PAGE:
There are a lot of people who are still looking for Jesus.  Very likely, some of you fit that description.  You are still searching.  You are still seeking.  Your journey is still underway.  I am proud to be part of a church that welcomes people who aren’t at all sure about what they believe or even whether they believe.  This church is a great place for you.  Because we aren’t here to push some narrow doctrine on you.  We aren’t here to give you all the answers.

Not that we don’t think we’ve found a few answers.  Not that we don’t believe that Jesus is the answer.  But we’re on a journey, too.  We all are.  Even after we have knelt at that Bethlehem manger and looked under the blanket into the eyes of Jesus, the journey continues.  That’s the whole point of being a Christian.  Having found Jesus, we now follow Jesus.  Wherever he leads, and we aren’t always sure where that is, we follow.  Because “restless heart syndrome” is not curable.  Not entirely.  Not in this life.  To be spiritually alive is to always be searching and seeking.

I want to stress that because I know some Christians feel that once they have found Jesus they can settle down.  Once they’ve been to Bethlehem, they don’t have to move around any more.  They have “arrived”.  Spiritually, that implies that they have reached perfection.  Intellectually, that implies that they have all the answers.  When I put it that way, we know that isn’t so.  It can’t be!  Not for any of us.  Because a sign of how intelligent we are is knowing how much we still don’t know.  And a sign of how godly we are is knowing that we are still a long way from being like Jesus.

Finding Jesus is not the end of your journey.  Finding Jesus gives direction to your journey.  Finding Jesus doesn’t mean you can settle down.  Finding Jesus means you will never walk alone.  Finding Jesus doesn’t mean you have all the answers.  Finding Jesus means you can now search in the right place to find the answers.  Finding Jesus doesn’t make you perfect.  Finding Jesus makes you strive for perfection in your life.  In other words, to keep moving in your life, to keep growing in your life, to keep maturing in your life.  That is what characterizes the Christian journey.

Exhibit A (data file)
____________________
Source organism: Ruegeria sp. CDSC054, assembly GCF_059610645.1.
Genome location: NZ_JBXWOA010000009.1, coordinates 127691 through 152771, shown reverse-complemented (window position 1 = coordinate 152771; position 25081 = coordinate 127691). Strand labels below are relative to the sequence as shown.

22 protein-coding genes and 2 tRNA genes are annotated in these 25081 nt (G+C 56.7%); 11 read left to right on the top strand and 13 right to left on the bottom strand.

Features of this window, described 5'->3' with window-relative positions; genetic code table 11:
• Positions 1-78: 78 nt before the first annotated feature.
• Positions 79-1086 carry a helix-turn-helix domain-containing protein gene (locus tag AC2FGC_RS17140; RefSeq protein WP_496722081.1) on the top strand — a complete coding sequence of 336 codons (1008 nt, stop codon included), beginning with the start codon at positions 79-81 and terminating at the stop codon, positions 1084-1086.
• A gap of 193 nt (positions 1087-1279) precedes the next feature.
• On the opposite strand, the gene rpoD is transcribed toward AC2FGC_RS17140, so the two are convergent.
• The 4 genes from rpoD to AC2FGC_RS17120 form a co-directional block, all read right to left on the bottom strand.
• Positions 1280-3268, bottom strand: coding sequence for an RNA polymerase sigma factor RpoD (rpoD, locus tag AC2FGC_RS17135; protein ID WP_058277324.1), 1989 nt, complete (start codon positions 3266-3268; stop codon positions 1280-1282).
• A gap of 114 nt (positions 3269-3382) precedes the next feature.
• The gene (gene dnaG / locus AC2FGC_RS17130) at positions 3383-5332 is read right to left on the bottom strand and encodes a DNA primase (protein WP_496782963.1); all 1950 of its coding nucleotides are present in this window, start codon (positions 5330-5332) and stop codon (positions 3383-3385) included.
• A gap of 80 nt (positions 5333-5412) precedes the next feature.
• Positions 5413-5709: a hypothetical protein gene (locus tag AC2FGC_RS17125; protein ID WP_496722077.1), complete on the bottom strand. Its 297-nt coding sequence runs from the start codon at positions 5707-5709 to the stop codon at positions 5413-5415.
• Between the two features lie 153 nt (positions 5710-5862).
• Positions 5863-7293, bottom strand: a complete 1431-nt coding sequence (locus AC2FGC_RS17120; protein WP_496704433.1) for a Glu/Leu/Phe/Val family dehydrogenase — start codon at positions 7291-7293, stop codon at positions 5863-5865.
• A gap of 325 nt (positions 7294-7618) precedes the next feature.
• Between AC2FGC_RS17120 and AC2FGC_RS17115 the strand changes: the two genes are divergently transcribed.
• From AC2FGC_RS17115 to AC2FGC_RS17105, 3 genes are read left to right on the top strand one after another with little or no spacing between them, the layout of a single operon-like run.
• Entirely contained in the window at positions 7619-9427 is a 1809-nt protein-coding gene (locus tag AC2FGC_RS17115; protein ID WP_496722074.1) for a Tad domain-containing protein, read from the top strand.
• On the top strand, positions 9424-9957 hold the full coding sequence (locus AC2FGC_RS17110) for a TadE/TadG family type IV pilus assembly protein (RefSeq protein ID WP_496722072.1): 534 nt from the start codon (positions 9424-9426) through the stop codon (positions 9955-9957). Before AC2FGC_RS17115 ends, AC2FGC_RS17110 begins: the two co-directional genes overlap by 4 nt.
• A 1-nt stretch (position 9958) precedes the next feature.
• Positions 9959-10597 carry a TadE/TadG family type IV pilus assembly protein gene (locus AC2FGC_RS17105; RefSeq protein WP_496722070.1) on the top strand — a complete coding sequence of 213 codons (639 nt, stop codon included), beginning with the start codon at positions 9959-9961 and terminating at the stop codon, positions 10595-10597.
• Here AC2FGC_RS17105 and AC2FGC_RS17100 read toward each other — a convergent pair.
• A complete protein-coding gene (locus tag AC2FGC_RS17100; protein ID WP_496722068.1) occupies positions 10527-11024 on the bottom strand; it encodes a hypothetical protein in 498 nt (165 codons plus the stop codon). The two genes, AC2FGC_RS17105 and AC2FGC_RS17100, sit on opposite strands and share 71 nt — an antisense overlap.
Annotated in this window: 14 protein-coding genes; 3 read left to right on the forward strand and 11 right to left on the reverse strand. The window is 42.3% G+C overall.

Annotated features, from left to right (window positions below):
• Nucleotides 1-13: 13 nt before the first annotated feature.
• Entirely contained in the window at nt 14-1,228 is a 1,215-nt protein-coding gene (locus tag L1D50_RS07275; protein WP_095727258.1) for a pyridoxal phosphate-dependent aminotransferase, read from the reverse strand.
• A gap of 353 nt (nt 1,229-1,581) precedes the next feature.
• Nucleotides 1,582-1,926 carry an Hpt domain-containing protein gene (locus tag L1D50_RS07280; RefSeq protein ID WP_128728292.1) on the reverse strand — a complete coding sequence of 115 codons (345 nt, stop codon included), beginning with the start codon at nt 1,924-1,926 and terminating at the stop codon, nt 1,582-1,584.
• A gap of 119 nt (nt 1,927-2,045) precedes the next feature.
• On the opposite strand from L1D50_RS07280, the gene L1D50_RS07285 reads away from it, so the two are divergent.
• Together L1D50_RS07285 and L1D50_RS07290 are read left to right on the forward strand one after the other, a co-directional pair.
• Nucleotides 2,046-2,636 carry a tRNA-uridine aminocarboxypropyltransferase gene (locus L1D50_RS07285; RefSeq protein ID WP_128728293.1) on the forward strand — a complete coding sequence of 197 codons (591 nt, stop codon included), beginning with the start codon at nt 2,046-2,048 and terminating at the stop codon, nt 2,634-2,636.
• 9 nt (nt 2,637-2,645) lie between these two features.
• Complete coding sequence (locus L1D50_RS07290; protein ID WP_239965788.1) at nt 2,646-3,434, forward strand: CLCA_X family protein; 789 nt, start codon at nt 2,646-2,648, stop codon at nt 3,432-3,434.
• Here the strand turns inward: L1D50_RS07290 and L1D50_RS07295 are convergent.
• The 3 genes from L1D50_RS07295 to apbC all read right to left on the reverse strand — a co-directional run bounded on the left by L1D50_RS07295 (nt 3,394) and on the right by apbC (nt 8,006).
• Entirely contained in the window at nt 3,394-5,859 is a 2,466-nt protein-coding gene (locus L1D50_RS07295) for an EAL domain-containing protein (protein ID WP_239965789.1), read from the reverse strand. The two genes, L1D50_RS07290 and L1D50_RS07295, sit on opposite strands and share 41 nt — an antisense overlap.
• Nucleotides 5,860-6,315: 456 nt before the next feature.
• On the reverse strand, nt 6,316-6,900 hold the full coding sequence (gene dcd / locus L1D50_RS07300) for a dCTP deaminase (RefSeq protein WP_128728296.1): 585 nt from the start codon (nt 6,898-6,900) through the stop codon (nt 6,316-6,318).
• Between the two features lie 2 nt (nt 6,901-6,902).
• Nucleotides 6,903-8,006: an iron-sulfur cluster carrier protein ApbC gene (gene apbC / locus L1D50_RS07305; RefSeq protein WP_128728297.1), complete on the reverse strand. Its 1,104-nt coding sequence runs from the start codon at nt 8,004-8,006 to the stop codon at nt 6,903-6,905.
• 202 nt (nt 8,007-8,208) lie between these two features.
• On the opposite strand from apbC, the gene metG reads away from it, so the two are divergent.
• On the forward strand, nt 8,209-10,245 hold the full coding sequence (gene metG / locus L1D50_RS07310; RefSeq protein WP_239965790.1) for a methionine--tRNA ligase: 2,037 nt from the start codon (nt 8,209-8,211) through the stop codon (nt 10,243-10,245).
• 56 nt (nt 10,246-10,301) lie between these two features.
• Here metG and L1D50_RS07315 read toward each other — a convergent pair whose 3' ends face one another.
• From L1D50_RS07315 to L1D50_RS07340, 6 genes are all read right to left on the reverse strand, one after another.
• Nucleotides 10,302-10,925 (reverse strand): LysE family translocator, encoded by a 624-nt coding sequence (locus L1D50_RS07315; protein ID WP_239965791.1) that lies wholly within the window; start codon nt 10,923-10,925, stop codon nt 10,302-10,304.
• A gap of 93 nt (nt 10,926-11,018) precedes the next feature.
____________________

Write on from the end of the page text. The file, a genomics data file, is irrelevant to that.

When we find Jesus, we don’t stop our journey.  When we find Jesus, we have a guide and a companion to travel with us on our journey.

Wise Men aren’t the only ones who take a journey.  So do disciples.  Wise Men search and disciples follow.  And following Jesus is the adventure of a lifetime.

I have a theory.  I’d like to try it out on you.  I’m not sure about this, but see what you think.  Could it be that we feel that restlessness in our hearts that Augustine wrote about more these days than ever before because we are afraid of adventure?  An adventure means you aren’t sure what is going to happen.  There is danger.  There is risk.  There are problems to be met head on and solved.  But if you are afraid of adventure, all you have to worry about is that your boring, predictably, comfortable life might be disrupted.  Maybe even taken away from you.  So you hunker down and play it safe and try to run out the clock.